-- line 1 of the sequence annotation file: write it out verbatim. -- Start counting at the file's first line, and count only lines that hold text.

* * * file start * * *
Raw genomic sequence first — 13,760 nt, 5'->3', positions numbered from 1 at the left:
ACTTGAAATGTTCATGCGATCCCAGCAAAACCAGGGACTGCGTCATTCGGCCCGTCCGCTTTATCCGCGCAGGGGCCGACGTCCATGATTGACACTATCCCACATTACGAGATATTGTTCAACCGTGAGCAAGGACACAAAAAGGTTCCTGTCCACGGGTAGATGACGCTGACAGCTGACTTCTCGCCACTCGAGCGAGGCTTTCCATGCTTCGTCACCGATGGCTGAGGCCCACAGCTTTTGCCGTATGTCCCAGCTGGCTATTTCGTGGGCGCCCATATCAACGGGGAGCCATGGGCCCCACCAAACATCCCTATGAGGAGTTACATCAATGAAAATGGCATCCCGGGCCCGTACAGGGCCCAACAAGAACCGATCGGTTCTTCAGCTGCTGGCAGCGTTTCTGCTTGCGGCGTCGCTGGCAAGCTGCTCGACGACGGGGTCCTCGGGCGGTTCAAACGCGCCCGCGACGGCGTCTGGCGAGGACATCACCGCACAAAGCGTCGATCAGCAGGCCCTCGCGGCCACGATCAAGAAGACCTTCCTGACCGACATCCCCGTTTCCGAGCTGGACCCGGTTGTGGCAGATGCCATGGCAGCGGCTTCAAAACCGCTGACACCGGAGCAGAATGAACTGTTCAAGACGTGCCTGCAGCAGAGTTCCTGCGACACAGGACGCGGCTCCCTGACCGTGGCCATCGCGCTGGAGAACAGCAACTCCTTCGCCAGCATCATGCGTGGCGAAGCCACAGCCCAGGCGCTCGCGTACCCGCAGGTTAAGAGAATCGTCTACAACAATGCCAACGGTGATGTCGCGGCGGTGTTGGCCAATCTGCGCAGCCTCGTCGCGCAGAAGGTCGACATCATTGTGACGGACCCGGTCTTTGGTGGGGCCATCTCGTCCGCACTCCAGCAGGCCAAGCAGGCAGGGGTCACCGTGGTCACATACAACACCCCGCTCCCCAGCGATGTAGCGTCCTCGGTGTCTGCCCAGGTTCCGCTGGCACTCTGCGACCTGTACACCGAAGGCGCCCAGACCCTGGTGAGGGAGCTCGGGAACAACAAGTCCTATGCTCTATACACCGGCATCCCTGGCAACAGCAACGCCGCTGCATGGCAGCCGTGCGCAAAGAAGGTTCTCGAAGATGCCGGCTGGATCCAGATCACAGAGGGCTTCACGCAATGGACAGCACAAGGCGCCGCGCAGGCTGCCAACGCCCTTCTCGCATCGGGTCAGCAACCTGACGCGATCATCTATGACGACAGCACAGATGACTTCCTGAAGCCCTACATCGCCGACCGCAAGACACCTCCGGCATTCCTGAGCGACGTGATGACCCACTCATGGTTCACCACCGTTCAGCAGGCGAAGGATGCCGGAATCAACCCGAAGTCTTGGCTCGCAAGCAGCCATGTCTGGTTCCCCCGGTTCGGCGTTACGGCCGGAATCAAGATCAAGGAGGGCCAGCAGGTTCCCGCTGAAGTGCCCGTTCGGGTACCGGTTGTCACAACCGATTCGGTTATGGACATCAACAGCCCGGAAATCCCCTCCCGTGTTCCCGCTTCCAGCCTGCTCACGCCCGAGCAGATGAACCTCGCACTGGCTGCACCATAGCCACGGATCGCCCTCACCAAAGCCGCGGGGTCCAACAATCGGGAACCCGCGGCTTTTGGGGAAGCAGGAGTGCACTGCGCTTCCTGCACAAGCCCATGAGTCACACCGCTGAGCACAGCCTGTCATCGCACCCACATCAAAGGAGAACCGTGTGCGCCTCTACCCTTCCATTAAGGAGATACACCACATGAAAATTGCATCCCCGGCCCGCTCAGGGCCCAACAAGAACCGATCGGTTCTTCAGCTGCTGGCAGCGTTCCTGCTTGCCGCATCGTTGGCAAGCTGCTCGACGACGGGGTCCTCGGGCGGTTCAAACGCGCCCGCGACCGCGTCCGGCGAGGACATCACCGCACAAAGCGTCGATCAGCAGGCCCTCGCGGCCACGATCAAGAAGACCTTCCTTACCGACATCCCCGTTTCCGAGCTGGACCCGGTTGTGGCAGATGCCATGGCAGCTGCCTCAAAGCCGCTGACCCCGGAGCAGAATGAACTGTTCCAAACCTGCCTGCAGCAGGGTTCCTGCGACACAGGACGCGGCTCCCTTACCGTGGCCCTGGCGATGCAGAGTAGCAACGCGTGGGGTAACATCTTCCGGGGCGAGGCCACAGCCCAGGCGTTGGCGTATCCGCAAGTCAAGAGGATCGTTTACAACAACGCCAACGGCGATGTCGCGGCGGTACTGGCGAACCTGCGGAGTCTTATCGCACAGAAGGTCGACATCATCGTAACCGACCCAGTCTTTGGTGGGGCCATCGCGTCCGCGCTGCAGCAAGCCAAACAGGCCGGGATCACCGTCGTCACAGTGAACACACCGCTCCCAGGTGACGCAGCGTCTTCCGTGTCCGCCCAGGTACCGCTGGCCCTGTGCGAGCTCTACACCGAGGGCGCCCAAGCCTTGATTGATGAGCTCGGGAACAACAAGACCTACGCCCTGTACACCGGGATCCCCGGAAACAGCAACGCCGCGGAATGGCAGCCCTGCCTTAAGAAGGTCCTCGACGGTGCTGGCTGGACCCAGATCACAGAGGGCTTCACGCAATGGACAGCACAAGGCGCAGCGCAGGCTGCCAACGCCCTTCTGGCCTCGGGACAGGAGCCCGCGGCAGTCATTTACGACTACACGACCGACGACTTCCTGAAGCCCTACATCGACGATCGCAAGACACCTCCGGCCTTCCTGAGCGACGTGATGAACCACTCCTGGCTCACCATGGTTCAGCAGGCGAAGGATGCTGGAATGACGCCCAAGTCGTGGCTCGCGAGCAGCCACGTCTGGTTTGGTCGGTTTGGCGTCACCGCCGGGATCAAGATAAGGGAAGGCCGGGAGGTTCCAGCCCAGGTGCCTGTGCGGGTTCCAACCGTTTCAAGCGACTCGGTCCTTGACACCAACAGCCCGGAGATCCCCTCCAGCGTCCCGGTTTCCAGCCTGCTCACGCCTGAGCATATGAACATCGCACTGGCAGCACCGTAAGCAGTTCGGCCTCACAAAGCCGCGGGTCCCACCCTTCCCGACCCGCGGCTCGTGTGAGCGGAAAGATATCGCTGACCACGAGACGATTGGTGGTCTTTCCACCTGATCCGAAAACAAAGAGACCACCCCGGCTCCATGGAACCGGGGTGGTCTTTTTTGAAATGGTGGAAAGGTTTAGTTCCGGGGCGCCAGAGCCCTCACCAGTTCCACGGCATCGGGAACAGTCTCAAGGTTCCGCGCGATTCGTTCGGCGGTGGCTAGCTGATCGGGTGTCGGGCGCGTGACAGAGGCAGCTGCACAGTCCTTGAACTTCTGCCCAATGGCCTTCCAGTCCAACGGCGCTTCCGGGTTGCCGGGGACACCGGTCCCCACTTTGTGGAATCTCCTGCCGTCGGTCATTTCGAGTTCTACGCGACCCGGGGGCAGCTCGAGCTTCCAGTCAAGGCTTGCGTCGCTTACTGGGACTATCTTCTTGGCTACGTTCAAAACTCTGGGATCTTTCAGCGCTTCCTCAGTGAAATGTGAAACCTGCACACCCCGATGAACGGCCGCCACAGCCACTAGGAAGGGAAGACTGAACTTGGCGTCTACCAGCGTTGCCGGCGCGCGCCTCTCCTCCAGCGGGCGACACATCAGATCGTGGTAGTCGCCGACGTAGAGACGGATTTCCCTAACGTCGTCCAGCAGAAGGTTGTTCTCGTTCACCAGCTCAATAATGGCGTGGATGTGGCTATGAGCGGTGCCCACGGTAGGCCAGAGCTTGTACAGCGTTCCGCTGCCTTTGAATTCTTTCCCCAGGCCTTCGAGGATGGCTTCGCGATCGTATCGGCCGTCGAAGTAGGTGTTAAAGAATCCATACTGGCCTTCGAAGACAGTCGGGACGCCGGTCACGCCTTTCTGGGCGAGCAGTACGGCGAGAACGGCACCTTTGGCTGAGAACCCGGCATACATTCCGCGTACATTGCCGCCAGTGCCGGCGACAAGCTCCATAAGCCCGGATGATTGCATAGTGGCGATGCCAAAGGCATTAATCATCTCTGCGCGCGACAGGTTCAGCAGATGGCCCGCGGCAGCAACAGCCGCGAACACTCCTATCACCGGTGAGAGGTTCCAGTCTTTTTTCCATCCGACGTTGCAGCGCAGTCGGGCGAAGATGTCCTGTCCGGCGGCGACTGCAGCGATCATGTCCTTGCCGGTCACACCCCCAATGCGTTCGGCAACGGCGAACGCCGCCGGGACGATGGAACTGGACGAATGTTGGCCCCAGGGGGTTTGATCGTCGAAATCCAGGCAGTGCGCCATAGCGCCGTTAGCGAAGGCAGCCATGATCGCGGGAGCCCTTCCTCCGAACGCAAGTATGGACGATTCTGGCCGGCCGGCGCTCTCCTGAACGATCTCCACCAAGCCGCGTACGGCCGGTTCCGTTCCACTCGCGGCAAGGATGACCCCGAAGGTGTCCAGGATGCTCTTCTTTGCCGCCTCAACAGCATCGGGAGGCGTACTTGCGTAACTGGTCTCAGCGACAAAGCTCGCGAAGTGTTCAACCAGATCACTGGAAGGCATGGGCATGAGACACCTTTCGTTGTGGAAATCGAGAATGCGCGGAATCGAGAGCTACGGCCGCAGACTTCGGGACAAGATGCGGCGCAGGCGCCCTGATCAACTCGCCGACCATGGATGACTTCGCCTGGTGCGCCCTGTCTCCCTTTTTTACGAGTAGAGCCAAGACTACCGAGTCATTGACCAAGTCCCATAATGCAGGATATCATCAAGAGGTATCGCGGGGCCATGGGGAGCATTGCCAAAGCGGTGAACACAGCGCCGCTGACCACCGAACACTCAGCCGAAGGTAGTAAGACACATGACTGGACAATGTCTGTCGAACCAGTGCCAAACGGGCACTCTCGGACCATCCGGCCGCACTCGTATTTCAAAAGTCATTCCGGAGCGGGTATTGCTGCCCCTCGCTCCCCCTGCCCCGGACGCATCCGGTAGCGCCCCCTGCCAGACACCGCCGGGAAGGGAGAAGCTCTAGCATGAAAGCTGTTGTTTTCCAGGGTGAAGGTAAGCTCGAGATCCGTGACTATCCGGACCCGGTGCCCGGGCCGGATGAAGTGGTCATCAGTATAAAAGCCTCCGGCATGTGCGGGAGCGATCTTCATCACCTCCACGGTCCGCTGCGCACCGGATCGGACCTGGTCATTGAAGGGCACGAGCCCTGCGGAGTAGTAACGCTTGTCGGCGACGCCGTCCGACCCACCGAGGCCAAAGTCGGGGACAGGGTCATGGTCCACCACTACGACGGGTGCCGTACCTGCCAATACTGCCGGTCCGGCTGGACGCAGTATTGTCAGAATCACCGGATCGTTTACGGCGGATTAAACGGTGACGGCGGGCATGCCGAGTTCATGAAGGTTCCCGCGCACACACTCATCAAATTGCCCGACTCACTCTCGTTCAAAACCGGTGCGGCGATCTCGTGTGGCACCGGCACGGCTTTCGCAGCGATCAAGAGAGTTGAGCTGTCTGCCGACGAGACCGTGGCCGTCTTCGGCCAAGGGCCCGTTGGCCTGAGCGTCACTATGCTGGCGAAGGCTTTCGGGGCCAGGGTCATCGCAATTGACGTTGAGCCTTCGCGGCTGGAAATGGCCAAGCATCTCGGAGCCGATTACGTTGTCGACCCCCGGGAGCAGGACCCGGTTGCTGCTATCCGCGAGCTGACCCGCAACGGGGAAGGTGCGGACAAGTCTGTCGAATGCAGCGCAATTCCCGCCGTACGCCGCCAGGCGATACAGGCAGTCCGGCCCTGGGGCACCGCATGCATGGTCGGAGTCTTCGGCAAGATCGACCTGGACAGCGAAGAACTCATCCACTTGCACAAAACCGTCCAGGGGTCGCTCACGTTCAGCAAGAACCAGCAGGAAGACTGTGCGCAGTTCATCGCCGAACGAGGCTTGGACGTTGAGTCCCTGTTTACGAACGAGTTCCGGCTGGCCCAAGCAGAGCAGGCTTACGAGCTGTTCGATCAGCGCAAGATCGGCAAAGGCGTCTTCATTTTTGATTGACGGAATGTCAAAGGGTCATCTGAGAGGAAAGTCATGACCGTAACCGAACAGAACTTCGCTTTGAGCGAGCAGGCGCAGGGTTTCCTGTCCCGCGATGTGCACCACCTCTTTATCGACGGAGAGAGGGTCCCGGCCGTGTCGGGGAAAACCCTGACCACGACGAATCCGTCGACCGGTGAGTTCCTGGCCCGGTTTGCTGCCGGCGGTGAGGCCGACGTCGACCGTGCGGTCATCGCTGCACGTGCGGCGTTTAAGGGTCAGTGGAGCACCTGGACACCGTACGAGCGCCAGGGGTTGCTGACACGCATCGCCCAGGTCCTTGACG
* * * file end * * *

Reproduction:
Raw genomic sequence first — 13,760 nt, 5'->3', positions numbered from 1 at the left: